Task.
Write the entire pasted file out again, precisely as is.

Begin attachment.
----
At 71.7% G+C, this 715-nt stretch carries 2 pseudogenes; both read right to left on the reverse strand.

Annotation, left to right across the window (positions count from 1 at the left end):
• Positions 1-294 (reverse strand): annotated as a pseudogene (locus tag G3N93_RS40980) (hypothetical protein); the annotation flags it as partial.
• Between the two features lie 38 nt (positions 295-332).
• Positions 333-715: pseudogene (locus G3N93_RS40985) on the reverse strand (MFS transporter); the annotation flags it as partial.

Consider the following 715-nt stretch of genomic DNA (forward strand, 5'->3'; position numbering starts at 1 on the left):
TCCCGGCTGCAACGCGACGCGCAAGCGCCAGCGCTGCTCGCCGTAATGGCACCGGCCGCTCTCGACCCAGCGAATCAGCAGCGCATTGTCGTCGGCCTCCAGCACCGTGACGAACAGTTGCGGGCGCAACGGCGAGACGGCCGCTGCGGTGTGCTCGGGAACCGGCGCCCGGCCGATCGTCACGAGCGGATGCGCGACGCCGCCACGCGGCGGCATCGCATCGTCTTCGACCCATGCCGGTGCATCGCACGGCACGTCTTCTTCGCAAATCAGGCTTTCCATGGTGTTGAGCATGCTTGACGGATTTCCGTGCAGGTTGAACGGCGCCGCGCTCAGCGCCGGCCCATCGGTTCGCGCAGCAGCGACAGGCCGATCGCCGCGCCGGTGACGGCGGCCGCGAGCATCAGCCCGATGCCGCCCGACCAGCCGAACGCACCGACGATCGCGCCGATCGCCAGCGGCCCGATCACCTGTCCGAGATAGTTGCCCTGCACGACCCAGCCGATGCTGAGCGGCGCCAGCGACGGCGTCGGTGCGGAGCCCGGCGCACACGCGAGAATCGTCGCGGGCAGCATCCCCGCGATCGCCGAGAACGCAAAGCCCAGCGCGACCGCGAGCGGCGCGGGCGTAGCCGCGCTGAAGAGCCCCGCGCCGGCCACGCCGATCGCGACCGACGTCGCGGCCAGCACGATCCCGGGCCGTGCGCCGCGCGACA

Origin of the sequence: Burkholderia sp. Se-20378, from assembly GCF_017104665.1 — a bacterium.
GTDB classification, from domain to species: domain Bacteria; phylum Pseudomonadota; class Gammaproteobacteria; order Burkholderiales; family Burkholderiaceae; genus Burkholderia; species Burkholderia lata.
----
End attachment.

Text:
At 71.7% G+C, this 715-nt stretch carries 2 pseudogenes; both read right to left on the reverse strand.

Annotation, left to right across the window (positions count from 1 at the left end):
• Positions 1-294 (reverse strand): annotated as a pseudogene (locus tag G3N93_RS40980) (hypothetical protein); the annotation flags it as partial.
• Between the two features lie 38 nt (positions 295-332).
• Positions 333-715: pseudogene (locus G3N93_RS40985) on the reverse strand (MFS transporter); the annotation flags it as partial.

Consider the following 715-nt stretch of genomic DNA (forward strand, 5'->3'; position numbering starts at 1 on the left):
TCCCGGCTGCAACGCGACGCGCAAGCGCCAGCGCTGCTCGCCGTAATGGCACCGGCCGCTCTCGACCCAGCGAATCAGCAGCGCATTGTCGTCGGCCTCCAGCACCGTGACGAACAGTTGCGGGCGCAACGGCGAGACGGCCGCTGCGGTGTGCTCGGGAACCGGCGCCCGGCCGATCGTCACGAGCGGATGCGCGACGCCGCCACGCGGCGGCATCGCATCGTCTTCGACCCATGCCGGTGCATCGCACGGCACGTCTTCTTCGCAAATCAGGCTTTCCATGGTGTTGAGCATGCTTGACGGATTTCCGTGCAGGTTGAACGGCGCCGCGCTCAGCGCCGGCCCATCGGTTCGCGCAGCAGCGACAGGCCGATCGCCGCGCCGGTGACGGCGGCCGCGAGCATCAGCCCGATGCCGCCCGACCAGCCGAACGCACCGACGATCGCGCCGATCGCCAGCGGCCCGATCACCTGTCCGAGATAGTTGCCCTGCACGACCCAGCCGATGCTGAGCGGCGCCAGCGACGGCGTCGGTGCGGAGCCCGGCGCACACGCGAGAATCGTCGCGGGCAGCATCCCCGCGATCGCCGAGAACGCAAAGCCCAGCGCGACCGCGAGCGGCGCGGGCGTAGCCGCGCTGAAGAGCCCCGCGCCGGCCACGCCGATCGCGACCGACGTCGCGGCCAGCACGATCCCGGGCCGTGCGCCGCGCGACA

Origin of the sequence: Burkholderia sp. Se-20378, from assembly GCF_017104665.1 — a bacterium.
GTDB classification, from domain to species: domain Bacteria; phylum Pseudomonadota; class Gammaproteobacteria; order Burkholderiales; family Burkholderiaceae; genus Burkholderia; species Burkholderia lata.